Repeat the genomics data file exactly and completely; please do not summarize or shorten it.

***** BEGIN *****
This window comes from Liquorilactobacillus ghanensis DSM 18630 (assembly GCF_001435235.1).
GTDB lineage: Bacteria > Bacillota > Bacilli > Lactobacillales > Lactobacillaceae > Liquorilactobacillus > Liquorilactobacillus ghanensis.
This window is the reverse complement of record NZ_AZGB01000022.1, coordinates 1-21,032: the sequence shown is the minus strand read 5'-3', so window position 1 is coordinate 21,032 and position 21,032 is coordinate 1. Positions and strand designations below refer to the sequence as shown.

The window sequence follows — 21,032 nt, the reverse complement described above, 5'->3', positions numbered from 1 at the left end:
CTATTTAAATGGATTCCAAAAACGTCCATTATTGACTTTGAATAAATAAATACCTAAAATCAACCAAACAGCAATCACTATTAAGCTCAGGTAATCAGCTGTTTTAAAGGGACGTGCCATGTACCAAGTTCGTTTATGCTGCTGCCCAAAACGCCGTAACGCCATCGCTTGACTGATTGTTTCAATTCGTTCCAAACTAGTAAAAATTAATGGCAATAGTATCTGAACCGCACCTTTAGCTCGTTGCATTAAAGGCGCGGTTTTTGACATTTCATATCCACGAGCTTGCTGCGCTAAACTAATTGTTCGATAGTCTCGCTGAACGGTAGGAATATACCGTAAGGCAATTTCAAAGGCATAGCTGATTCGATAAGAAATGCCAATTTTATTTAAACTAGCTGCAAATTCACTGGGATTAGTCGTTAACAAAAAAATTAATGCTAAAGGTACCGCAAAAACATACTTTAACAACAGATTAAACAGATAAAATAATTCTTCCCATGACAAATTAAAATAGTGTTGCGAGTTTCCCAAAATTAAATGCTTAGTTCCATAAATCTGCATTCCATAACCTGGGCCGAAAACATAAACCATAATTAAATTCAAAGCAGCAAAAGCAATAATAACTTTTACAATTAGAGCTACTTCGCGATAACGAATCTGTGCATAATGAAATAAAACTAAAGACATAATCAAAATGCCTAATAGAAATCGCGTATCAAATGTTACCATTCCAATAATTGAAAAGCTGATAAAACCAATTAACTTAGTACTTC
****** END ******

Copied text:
This window comes from Liquorilactobacillus ghanensis DSM 18630 (assembly GCF_001435235.1).
GTDB lineage: Bacteria > Bacillota > Bacilli > Lactobacillales > Lactobacillaceae > Liquorilactobacillus > Liquorilactobacillus ghanensis.
This window is the reverse complement of record NZ_AZGB01000022.1, coordinates 1-21,032: the sequence shown is the minus strand read 5'-3', so window position 1 is coordinate 21,032 and position 21,032 is coordinate 1. Positions and strand designations below refer to the sequence as shown.

The window sequence follows — 21,032 nt, the reverse complement described above, 5'->3', positions numbered from 1 at the left end:
CTATTTAAATGGATTCCAAAAACGTCCATTATTGACTTTGAATAAATAAATACCTAAAATCAACCAAACAGCAATCACTATTAAGCTCAGGTAATCAGCTGTTTTAAAGGGACGTGCCATGTACCAAGTTCGTTTATGCTGCTGCCCAAAACGCCGTAACGCCATCGCTTGACTGATTGTTTCAATTCGTTCCAAACTAGTAAAAATTAATGGCAATAGTATCTGAACCGCACCTTTAGCTCGTTGCATTAAAGGCGCGGTTTTTGACATTTCATATCCACGAGCTTGCTGCGCTAAACTAATTGTTCGATAGTCTCGCTGAACGGTAGGAATATACCGTAAGGCAATTTCAAAGGCATAGCTGATTCGATAAGAAATGCCAATTTTATTTAAACTAGCTGCAAATTCACTGGGATTAGTCGTTAACAAAAAAATTAATGCTAAAGGTACCGCAAAAACATACTTTAACAACAGATTAAACAGATAAAATAATTCTTCCCATGACAAATTAAAATAGTGTTGCGAGTTTCCCAAAATTAAATGCTTAGTTCCATAAATCTGCATTCCATAACCTGGGCCGAAAACATAAACCATAATTAAATTCAAAGCAGCAAAAGCAATAATAACTTTTACAATTAGAGCTACTTCGCGATAACGAATCTGTGCATAATGAAATAAAACTAAAGACATAATCAAAATGCCTAATAGAAATCGCGTATCAAATGTTACCATTCCAATAATTGAAAAGCTGATAAAACCAATTAACTTAGTACTTC